This final step is delicate because moving fragile plants around may cause strain or stunt their growth. Oleanders are best planted where full sun can reach them and not hidden under shade or below other taller plants, per MasterClass

How to care for an oleander

Oleanders are admired for their fast and easy growth tendencies, according to Gardening Solutions. Even in their growth stage, they are easy and low maintenance. No wonder cities often use them as landscape ornaments! And, despite its low maintenance, oleander still displays masses of long-lasting and vibrant flowers.

To care for an oleander, moderate watering is required. Overwatering without adequate drainage, however, can lead to rotting and yellowing of leaves. Additionally, India Gardening recommends 10-10-10 granular fertilizer or any fertilizer rich in potassium like vegetable fertilizer. Potted oleander requires fertilizer once every four to six weeks. The soil that oleander is in may lose its nutrients by its first spring in gardens, so it is appropriate to add fertilizer to replenish lost nourishment.

Oleander relies on good sunlight, so maximum sunlight is needed as well. Finally, pinching the young stems of oleanders encourages growth as does pruning, so that should be done after spring when the plant has bloomed, per Gardening Know How.

Varieties of oleander

According to Gardening Know How, there are over 50 species of Nerium oleander for purchase across the globe, each producing different colors of flowers, mainly white, red, yellow, and pink. Pink-flowered oleanders are the most popular; Hardy Pink in particular is very common. It rises to 15 feet and grows to 10 feet in width. If you desire white flowers, Sister Agnes reaches 12 feet in height and grows large white flowers. White Sands, a dwarf version of oleander, reaches about 6 feet in height.

Mathille Ferrer is the most common species of yellow-flowered oleanders. Reaching 15 feet in height, it blooms with double flowers (via MasterClass). Red-flowered oleanders, according to experts at the Clemson Cooperative Extension, are the hardiest among all the species of oleander. Hardy Red is an example that grows to 8 feet and blooms with single, deep red flowers. Other species include Austin Pretty Limits and Twist of Pink.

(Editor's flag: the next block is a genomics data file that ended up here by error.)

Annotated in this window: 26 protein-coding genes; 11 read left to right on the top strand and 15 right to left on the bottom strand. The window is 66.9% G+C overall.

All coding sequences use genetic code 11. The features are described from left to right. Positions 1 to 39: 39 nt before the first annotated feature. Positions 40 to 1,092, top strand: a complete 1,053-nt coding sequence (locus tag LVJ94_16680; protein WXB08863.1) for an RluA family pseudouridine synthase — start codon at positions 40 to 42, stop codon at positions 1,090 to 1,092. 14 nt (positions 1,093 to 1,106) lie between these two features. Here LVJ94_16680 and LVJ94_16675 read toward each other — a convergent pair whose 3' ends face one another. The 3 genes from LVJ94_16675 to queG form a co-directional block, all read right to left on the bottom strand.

Is oleander toxic?

According to Science Direct, the entirety of every oleander plant species is poisonous because this plant contains toxic cardiac glycosides. Gardener's Path even warns against inhaling the smoke from a burning oleander. According to Mount Sinai Health System, whenever consumed either by an animal or human, oleander can harm the heart, blood, vision, and digestive system. The nervous system is also affected, which may also cause depression. These symptoms may persist for one to three days before eventually leading to death.

Per a study published by Senaka Rajapakse in 2009 (via the National Library of Medicine), there's no any first aid for oleander poisoning; the best remedy is to seek professional attention as soon as consumed and prevent it from happening by always wearing gloves, long-sleeved shirts, and pants when handling oleanders. Also, cultivating oleanders in landscapes by schools, farms, or homes where children, animals, and pets live is not advised.

How to repot an oleander

When you notice roots seeping out from below the pot, the soil drying up fast, or the plant beginning to wilt, that means you need to re-pot your oleander (via HuffPost). Re-potting gives your plant fresh new soil and more room to grow, but it is also a delicate process that if not done well can kill your plant. 

After getting your new and wider pot, turn the oleander plant sideways, hold the stem, and tap the bottom gently to release the plant from the pot. The plant will come with the soil compacted if you watered it two days before. The roots may be wound around the pot, so snip extra-long and rotten roots. Sterilize your scissors after every snip to avoid the transfer of bacteria. Gently place the oleander into the new pot and fill up the remaining space with soil-based compost. It's not best to re-pot during extreme weather like winter, but rather in warm temperatures like in spring (via Gardener's Path).